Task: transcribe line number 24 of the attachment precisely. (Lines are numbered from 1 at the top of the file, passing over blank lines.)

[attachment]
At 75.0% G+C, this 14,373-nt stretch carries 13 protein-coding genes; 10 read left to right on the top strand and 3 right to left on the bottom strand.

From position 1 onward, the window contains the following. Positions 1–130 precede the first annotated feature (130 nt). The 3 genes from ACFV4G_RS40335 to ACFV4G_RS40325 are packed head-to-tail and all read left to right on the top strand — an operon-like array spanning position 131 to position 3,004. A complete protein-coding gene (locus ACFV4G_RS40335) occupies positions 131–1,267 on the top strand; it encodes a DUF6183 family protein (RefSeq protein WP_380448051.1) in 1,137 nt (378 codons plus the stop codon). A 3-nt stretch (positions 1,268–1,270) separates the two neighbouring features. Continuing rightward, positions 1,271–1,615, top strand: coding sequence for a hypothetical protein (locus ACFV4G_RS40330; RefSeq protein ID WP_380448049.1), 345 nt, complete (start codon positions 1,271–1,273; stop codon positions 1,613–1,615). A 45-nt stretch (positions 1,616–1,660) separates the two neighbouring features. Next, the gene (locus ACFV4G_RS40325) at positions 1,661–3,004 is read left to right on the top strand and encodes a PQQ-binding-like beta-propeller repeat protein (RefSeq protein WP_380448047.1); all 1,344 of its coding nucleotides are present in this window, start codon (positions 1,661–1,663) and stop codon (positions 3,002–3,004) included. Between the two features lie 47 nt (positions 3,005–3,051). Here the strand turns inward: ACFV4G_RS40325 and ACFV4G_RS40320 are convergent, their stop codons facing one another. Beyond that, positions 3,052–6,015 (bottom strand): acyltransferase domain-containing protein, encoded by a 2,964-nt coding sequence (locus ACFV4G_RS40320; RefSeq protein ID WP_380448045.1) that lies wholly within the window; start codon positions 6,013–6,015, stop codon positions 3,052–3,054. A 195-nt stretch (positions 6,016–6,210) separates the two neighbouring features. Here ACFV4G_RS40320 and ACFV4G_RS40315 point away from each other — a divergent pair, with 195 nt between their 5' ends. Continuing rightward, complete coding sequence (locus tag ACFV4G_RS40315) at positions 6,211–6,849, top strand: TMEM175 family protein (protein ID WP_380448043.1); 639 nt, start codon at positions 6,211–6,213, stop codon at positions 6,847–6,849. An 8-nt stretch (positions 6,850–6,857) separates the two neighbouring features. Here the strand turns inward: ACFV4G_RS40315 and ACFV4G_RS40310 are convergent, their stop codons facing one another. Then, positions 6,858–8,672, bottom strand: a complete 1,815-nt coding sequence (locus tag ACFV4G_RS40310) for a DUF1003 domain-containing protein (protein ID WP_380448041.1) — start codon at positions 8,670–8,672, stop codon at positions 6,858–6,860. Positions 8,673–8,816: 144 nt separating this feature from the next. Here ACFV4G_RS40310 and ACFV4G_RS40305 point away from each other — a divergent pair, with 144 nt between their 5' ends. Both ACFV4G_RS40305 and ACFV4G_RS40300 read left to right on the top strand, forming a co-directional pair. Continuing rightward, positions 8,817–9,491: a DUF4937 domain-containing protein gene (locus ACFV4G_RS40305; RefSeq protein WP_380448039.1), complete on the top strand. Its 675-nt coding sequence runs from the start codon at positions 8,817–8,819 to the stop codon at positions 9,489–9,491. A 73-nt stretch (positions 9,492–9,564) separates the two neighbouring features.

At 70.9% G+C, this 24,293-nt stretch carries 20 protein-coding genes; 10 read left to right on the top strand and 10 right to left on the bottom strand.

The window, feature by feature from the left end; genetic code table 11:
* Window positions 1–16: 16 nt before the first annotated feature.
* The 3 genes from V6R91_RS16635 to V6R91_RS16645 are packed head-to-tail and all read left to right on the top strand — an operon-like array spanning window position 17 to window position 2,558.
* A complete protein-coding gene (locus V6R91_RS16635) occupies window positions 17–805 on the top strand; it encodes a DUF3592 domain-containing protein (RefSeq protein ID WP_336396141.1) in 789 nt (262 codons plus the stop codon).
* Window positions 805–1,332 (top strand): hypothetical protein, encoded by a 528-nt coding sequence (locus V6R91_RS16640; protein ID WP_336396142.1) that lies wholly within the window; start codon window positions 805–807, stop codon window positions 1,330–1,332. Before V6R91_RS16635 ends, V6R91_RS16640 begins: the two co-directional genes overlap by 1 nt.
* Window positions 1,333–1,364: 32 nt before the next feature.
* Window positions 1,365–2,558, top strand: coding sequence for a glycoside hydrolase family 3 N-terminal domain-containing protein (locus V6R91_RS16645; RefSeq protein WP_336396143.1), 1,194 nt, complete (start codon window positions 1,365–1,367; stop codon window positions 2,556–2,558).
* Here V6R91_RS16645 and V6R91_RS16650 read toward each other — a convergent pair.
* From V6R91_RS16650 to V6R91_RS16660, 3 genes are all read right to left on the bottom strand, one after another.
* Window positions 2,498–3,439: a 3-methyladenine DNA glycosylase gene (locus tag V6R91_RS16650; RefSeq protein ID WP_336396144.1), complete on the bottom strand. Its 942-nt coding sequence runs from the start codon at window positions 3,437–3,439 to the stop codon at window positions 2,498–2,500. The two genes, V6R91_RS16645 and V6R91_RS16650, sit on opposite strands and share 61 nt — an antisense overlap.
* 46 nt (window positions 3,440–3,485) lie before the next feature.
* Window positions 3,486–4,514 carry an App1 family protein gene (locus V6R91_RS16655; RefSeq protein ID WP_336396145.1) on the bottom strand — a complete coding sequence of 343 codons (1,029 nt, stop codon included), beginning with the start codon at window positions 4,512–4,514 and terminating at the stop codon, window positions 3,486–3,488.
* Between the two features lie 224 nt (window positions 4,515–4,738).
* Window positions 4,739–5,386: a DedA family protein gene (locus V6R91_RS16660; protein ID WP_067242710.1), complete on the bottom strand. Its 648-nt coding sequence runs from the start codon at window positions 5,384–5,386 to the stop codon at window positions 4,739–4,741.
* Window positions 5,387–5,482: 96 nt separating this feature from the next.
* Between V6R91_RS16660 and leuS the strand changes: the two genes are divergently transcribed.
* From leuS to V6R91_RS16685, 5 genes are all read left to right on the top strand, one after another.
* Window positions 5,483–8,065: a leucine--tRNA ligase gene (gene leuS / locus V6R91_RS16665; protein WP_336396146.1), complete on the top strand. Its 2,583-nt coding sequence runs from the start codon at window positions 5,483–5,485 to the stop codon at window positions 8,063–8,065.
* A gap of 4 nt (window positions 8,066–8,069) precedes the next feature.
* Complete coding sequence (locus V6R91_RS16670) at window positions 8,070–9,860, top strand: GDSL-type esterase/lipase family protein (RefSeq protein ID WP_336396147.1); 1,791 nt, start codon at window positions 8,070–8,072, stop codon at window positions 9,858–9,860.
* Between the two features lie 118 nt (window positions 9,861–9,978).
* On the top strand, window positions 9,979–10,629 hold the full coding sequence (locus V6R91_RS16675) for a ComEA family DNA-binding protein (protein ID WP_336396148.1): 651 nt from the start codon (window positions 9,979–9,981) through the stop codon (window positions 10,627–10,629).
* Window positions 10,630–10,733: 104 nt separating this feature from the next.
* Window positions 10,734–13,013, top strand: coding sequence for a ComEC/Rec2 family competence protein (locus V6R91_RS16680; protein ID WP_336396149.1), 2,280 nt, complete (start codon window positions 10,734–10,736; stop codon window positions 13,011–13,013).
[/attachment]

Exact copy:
* Between the two features lie 118 nt (window positions 9,861–9,978).